Anglo-Saxon culture. Their name comes from having lived at Woolstencroft in the county of Cheshire. Further research revealed that the name is derived from the Old English personal name Wulfstan and the Old English word croft, meaning paddock, farm or enclosure, or holm, meaning area of dry land. The name thus translates as the dweller at Wulfstan's farm.
Early Origins of the Wostenholme family
Lancashire where they held a family seat from very ancient times, before and after the Norman Conquest in 1066, in Wolstenholme, near Warrington, in that shire. Conjecturally they were descended from Woolston in Warwickshire, a pre-Norman Saxon settlement.
Early History of the Wostenholme family
Another 323 words (23 lines of text) covering the years 1400, 1574, 1700, 1562, 1639, 1610, 1670, 1640, 1622, 1691, 1649, 1709, 1676, 1717, 1689, 1724, 1660, 1738 and 1762 are included under the topic Early Wostenholme History in all our PDF Extended History products and printed products wherever possible.
Wostenholme Spelling Variations
spelling variations, including Woolstenholme, Wolstonholme, Wolstenholme and many more.
Early Notables of the Wostenholme family (pre 1700)
Baronet (died 1670), Member of Parliament for Queenborough in 1640, supporter of...
Another 55 words (4 lines of text) are included under the topic Early Wostenholme Notables in all our PDF Extended History products and printed products wherever possible.
Migration of the Wostenholme family to the New World and Oceana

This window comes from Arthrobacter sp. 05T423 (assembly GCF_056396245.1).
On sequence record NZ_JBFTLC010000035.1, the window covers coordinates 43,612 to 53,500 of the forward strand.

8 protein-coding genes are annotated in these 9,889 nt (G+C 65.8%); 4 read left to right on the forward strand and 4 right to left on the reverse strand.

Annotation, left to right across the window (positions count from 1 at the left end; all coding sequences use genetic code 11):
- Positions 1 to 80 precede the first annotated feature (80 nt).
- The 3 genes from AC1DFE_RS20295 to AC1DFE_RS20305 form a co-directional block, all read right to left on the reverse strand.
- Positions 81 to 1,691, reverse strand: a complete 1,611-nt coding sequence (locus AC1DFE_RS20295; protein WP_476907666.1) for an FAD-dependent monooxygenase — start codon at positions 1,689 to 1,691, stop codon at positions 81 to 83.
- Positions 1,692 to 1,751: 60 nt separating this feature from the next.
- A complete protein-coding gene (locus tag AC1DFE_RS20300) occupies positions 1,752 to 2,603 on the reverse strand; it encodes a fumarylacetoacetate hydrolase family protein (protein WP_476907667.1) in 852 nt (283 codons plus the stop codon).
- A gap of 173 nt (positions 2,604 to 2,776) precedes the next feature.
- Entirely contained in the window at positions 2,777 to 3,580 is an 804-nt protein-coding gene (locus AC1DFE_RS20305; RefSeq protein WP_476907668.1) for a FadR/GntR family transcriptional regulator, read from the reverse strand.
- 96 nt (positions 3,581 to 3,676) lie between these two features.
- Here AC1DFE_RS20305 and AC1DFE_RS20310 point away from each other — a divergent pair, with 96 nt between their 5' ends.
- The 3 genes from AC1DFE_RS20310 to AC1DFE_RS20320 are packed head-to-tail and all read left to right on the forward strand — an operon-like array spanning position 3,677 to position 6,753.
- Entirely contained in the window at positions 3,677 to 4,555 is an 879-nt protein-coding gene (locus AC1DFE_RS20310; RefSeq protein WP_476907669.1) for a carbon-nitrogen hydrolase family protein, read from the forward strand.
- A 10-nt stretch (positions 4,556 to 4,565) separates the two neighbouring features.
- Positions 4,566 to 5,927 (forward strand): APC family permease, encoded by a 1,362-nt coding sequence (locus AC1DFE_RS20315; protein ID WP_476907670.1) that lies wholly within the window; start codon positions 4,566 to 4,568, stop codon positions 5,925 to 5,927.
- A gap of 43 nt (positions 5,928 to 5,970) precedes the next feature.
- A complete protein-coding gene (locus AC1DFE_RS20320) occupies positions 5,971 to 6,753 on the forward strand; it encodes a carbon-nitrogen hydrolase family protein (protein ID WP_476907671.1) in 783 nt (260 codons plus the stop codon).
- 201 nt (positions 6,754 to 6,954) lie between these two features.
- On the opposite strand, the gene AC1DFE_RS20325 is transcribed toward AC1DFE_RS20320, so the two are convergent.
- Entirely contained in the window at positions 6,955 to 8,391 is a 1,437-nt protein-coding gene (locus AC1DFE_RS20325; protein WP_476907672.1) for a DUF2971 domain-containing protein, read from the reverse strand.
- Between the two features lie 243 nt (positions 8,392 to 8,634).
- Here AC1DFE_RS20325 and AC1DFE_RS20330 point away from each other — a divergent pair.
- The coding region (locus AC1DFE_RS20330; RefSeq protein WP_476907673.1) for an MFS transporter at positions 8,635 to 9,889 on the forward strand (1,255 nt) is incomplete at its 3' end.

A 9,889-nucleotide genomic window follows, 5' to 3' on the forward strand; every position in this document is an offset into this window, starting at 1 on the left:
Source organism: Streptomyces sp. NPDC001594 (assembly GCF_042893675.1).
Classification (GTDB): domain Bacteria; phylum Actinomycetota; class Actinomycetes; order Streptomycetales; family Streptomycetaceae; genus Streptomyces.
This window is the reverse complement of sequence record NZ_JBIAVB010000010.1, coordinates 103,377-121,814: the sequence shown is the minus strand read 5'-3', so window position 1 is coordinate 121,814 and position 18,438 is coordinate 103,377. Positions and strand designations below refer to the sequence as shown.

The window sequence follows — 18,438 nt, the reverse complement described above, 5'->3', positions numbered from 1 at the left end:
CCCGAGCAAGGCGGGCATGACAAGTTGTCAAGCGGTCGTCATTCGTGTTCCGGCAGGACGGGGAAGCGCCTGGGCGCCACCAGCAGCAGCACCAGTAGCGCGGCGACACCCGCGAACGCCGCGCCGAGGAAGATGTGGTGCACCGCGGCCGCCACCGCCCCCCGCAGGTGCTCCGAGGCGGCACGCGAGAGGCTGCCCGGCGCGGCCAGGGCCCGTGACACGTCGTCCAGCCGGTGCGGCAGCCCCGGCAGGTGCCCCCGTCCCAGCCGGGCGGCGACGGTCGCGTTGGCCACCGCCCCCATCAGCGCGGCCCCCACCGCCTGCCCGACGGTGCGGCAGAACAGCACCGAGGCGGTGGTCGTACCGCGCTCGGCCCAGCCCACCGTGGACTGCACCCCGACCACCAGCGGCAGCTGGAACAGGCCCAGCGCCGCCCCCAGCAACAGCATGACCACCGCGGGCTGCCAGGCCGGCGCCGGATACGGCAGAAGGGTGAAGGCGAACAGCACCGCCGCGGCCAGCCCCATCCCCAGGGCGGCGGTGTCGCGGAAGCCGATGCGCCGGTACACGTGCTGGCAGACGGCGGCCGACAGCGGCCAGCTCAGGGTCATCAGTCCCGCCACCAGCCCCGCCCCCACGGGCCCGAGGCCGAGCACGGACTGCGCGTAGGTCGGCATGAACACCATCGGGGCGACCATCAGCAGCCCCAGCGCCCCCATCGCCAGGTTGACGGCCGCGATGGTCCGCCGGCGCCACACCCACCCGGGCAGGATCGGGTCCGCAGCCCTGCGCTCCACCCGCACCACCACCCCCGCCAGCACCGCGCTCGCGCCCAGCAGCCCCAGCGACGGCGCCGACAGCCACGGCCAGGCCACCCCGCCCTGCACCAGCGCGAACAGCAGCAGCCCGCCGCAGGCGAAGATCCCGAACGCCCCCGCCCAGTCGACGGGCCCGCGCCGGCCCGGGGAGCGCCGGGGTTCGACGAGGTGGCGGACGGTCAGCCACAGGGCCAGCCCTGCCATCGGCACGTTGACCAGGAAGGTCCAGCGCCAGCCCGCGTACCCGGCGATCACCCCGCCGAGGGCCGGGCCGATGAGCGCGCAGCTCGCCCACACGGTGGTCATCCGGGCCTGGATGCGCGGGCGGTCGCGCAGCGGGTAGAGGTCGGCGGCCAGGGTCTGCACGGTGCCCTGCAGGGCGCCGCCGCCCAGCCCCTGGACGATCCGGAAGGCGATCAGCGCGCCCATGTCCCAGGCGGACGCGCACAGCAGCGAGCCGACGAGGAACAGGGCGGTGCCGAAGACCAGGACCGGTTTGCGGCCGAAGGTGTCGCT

To escape the unstable social climate in England of this time, many families boarded ships for the New World with the hope of finding land, opportunity, and greater religious and political freedom. Although the voyages were expensive, crowded, and difficult, those families that arrived often found greater opportunities and freedoms than they could have experienced at home. Many of those families went on to make significant contributions to the rapidly developing colonies in which they settled. Early North American records indicate many people bearing the name Wostenholme were among those contributors: John Wolstenholme arrived in Pennsylvania in 1865.
The Wostenholme Motto
The motto was originally a war cry or slogan. Mottoes first began to be shown with arms in the 14th and 15th centuries, but were not in general use until the 17th century. Thus the oldest coats of arms generally do not include a motto. Mottoes seldom form part of the grant of arms: Under most heraldic authorities, a motto is an optional component of the coat of arms, and can be added to or changed at will; many families have chosen not to display a motto.
Motto: In ardua virtus
Motto Translation: Virtue against difficulties.
Wostenholme Family Crest Products